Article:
Muhibbah Engineering of Malaysia enjoyed a good end to 1998, producing in December the most powerful Favelle Favco construction crane, from Australia, an oil rig crane in Singapore and new mobile units in the USA, reports Tod Kennedy.

In December the first of the model M440 D-HS luffing boom tower cranes was commissioned at the Sydney plant and delivered to a concreting company in New York. This is probably the highest powered crane of its type in the world, providing a 40t maximum lift and sporting a main winch line-pull of 20t at speeds up to 190m/min.

It is designed specifically to meet the growing demands for high-rise building in congested cities where access and reach by traditional mobile cranes is becoming more limited and slewing space is getting too tight for hammerheads.

Commented Ted Favelle, who is technical consultant in Sydney: “These locations restrict you to the smallest footprint to put a crane on the job. Also, to avoid over-sailing adjoining properties, and the possibility of lawsuits, the luffing crane is about all they can use. Hammerheads have too much out the back. The more compact the crane the better.” The team from Favelle Favco cranes in Australia are adequately meeting the American constraints with the M440 which has a boom length to suit radii up to 65m, a luffing speed of 50 seconds (max to min radius), and a large rope capacity of 680m on either main or auxiliary winch drums. The 8t auxiliary hoist works in unison with the main hoist for putting concrete slabs on buildings and standing them up, using both winches simultaneously.

This kind of manufacture is ideal for the Australian plant which, unlike the European and US suppliers, is accustomed to building “specials” owing to the smaller population in Australia.

An important criterion was met by being able to assemble and/or dismantle the crane upper in about four hours, since quick erection is sometimes required for crane use overnight only. The climbing system is suitable for external or internal beam climbing or ladder climbing, and the towers are supplied from the company’s manufacturing plant in Texas.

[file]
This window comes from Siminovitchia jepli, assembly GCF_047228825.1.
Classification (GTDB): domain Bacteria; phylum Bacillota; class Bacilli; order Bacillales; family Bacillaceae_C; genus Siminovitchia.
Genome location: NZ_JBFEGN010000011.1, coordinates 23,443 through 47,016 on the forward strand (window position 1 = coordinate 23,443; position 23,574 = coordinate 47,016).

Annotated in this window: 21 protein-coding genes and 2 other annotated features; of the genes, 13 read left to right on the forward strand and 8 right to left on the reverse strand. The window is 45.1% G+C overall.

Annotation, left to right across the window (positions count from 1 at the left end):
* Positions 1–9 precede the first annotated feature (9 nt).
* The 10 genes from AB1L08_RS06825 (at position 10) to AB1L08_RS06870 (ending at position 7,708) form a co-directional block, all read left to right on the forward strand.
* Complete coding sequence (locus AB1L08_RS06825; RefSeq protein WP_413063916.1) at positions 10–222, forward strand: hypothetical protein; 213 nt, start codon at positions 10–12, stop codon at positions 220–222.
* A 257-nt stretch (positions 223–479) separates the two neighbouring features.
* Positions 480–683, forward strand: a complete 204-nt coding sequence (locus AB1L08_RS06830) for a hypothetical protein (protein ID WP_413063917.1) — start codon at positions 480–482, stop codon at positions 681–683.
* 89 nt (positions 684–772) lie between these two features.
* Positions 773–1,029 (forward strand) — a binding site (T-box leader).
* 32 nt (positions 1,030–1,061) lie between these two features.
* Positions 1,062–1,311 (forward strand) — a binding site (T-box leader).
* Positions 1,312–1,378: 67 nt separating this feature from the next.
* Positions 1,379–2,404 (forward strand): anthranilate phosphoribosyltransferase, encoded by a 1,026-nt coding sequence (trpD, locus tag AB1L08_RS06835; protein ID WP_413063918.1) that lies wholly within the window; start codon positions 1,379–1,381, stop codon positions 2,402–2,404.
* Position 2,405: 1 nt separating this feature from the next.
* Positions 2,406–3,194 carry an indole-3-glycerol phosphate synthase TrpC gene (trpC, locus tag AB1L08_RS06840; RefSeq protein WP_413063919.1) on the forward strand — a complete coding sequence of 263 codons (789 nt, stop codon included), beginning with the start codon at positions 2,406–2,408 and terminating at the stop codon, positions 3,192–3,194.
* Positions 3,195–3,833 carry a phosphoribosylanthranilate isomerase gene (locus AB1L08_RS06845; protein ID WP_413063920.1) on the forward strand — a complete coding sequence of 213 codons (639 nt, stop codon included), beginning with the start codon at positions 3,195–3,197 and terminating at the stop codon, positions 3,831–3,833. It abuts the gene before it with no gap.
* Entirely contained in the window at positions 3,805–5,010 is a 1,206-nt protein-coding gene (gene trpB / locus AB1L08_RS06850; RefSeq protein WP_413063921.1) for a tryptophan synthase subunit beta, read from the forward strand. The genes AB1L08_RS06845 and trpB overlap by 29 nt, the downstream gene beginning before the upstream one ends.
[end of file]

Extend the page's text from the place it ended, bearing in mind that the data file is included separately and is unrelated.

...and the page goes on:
The crane is powered by a Caterpillar 700hp engine driving variable speed hydraulic motors through a gearbox and splitter. The cabin can be fitted to either side of the machine deck to allow climbing down in either direction with the crane snug to the building.

The operator has three hand lever controls in the comfortable all-weather cab. The Robway safety system provides continuous readouts of load and radius, and the electric-over-hydraulic control system will shut down if overload is reached.

This high powered luffer is being used in New York for lifting kibbles of concrete weighing up to 10t, and will later be tilting up flat stone and columns of varying weights, using its auxiliary winch. A second M440 D-HS is being built for another American concreter, and further orders are anticipated.

A Favelle Favco offshore luffer, based on the model PC 250, has been recently sent to Singapore for installation on a Norwegian semi-submersible rig which will service drilling production operations in Asia Pacific waters.

Favelle Favco is also building hydraulic crawler cranes in the 40t to 50t range at the Texas factory, which is also currently building 12 offshore cranes.

Following the merger with Krøll, the two companies have been able to offer a much wider range of cranes and share such well-tested technology as electric and diesel drive systems.

In Malaysia, Muhibbah continues to build and service offshore cranes despite the drop in the local currency exchange rate and cuts in oil prices.